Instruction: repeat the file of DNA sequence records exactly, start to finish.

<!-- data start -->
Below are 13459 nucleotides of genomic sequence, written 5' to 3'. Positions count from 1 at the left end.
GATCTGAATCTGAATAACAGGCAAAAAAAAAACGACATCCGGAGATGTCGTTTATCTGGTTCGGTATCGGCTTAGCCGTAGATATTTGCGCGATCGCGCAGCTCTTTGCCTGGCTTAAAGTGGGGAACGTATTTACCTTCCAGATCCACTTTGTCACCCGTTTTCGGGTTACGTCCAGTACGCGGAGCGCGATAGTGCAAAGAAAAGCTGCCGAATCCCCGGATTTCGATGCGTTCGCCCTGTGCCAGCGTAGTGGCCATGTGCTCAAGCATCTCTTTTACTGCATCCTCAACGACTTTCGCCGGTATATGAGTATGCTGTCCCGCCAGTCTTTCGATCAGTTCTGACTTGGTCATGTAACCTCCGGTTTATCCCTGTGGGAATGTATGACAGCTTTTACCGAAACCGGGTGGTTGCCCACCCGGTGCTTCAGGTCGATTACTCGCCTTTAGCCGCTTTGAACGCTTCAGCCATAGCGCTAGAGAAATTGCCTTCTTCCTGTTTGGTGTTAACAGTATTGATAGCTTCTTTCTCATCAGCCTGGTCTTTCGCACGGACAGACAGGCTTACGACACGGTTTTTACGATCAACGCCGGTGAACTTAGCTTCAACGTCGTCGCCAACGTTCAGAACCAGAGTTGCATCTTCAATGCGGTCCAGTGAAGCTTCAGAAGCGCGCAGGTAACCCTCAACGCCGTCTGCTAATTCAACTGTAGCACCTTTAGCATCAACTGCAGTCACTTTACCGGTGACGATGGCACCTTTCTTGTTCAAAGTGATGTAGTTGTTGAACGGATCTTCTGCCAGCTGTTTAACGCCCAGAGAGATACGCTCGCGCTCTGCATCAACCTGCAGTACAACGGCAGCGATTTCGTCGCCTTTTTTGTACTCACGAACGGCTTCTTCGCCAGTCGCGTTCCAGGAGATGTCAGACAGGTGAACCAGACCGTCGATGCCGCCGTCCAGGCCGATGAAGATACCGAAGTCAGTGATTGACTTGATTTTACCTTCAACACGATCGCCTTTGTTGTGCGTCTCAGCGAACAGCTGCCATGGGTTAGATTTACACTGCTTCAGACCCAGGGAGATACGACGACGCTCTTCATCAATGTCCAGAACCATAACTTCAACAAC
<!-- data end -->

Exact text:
Below are 13459 nucleotides of genomic sequence, written 5' to 3'. Positions count from 1 at the left end.
GATCTGAATCTGAATAACAGGCAAAAAAAAAACGACATCCGGAGATGTCGTTTATCTGGTTCGGTATCGGCTTAGCCGTAGATATTTGCGCGATCGCGCAGCTCTTTGCCTGGCTTAAAGTGGGGAACGTATTTACCTTCCAGATCCACTTTGTCACCCGTTTTCGGGTTACGTCCAGTACGCGGAGCGCGATAGTGCAAAGAAAAGCTGCCGAATCCCCGGATTTCGATGCGTTCGCCCTGTGCCAGCGTAGTGGCCATGTGCTCAAGCATCTCTTTTACTGCATCCTCAACGACTTTCGCCGGTATATGAGTATGCTGTCCCGCCAGTCTTTCGATCAGTTCTGACTTGGTCATGTAACCTCCGGTTTATCCCTGTGGGAATGTATGACAGCTTTTACCGAAACCGGGTGGTTGCCCACCCGGTGCTTCAGGTCGATTACTCGCCTTTAGCCGCTTTGAACGCTTCAGCCATAGCGCTAGAGAAATTGCCTTCTTCCTGTTTGGTGTTAACAGTATTGATAGCTTCTTTCTCATCAGCCTGGTCTTTCGCACGGACAGACAGGCTTACGACACGGTTTTTACGATCAACGCCGGTGAACTTAGCTTCAACGTCGTCGCCAACGTTCAGAACCAGAGTTGCATCTTCAATGCGGTCCAGTGAAGCTTCAGAAGCGCGCAGGTAACCCTCAACGCCGTCTGCTAATTCAACTGTAGCACCTTTAGCATCAACTGCAGTCACTTTACCGGTGACGATGGCACCTTTCTTGTTCAAAGTGATGTAGTTGTTGAACGGATCTTCTGCCAGCTGTTTAACGCCCAGAGAGATACGCTCGCGCTCTGCATCAACCTGCAGTACAACGGCAGCGATTTCGTCGCCTTTTTTGTACTCACGAACGGCTTCTTCGCCAGTCGCGTTCCAGGAGATGTCAGACAGGTGAACCAGACCGTCGATGCCGCCGTCCAGGCCGATGAAGATACCGAAGTCAGTGATTGACTTGATTTTACCTTCAACACGATCGCCTTTGTTGTGCGTCTCAGCGAACAGCTGCCATGGGTTAGATTTACACTGCTTCAGACCCAGGGAGATACGACGACGCTCTTCATCAATGTCCAGAACCATAACTTCAACAAC